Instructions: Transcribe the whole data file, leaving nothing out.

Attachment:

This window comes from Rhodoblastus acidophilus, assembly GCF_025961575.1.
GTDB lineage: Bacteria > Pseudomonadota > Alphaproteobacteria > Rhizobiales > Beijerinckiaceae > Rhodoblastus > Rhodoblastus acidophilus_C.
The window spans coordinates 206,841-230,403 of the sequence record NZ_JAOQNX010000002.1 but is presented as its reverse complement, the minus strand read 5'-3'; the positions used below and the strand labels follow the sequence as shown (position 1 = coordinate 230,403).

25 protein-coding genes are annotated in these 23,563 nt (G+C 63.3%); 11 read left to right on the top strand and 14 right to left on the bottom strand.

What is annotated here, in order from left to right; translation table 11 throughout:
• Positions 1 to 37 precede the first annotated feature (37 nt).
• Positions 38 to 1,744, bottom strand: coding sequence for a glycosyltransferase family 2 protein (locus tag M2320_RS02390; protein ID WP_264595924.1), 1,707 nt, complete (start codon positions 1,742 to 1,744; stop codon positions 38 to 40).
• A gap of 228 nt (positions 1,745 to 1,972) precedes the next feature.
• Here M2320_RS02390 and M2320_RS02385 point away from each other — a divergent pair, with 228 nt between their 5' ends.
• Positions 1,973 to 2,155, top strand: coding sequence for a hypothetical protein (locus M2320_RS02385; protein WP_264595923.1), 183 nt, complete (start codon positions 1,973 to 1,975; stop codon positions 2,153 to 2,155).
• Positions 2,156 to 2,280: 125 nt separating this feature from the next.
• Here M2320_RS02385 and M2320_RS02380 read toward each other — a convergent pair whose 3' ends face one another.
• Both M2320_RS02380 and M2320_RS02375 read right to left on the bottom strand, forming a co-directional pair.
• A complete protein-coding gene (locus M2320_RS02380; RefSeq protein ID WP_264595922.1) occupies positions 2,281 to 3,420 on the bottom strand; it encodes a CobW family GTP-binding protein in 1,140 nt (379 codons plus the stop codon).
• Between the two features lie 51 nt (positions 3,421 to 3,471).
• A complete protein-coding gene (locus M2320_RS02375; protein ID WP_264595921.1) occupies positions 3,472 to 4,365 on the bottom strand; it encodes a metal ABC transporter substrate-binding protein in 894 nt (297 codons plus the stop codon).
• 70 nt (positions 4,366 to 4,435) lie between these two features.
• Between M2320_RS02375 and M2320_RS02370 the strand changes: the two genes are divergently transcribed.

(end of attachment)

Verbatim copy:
This window comes from Rhodoblastus acidophilus, assembly GCF_025961575.1.
GTDB lineage: Bacteria > Pseudomonadota > Alphaproteobacteria > Rhizobiales > Beijerinckiaceae > Rhodoblastus > Rhodoblastus acidophilus_C.
The window spans coordinates 206,841-230,403 of the sequence record NZ_JAOQNX010000002.1 but is presented as its reverse complement, the minus strand read 5'-3'; the positions used below and the strand labels follow the sequence as shown (position 1 = coordinate 230,403).

25 protein-coding genes are annotated in these 23,563 nt (G+C 63.3%); 11 read left to right on the top strand and 14 right to left on the bottom strand.

What is annotated here, in order from left to right; translation table 11 throughout:
• Positions 1 to 37 precede the first annotated feature (37 nt).
• Positions 38 to 1,744, bottom strand: coding sequence for a glycosyltransferase family 2 protein (locus tag M2320_RS02390; protein ID WP_264595924.1), 1,707 nt, complete (start codon positions 1,742 to 1,744; stop codon positions 38 to 40).
• A gap of 228 nt (positions 1,745 to 1,972) precedes the next feature.
• Here M2320_RS02390 and M2320_RS02385 point away from each other — a divergent pair, with 228 nt between their 5' ends.
• Positions 1,973 to 2,155, top strand: coding sequence for a hypothetical protein (locus M2320_RS02385; protein WP_264595923.1), 183 nt, complete (start codon positions 1,973 to 1,975; stop codon positions 2,153 to 2,155).
• Positions 2,156 to 2,280: 125 nt separating this feature from the next.
• Here M2320_RS02385 and M2320_RS02380 read toward each other — a convergent pair whose 3' ends face one another.
• Both M2320_RS02380 and M2320_RS02375 read right to left on the bottom strand, forming a co-directional pair.
• A complete protein-coding gene (locus M2320_RS02380; RefSeq protein ID WP_264595922.1) occupies positions 2,281 to 3,420 on the bottom strand; it encodes a CobW family GTP-binding protein in 1,140 nt (379 codons plus the stop codon).
• Between the two features lie 51 nt (positions 3,421 to 3,471).
• A complete protein-coding gene (locus M2320_RS02375; protein ID WP_264595921.1) occupies positions 3,472 to 4,365 on the bottom strand; it encodes a metal ABC transporter substrate-binding protein in 894 nt (297 codons plus the stop codon).
• 70 nt (positions 4,366 to 4,435) lie between these two features.
• Between M2320_RS02375 and M2320_RS02370 the strand changes: the two genes are divergently transcribed.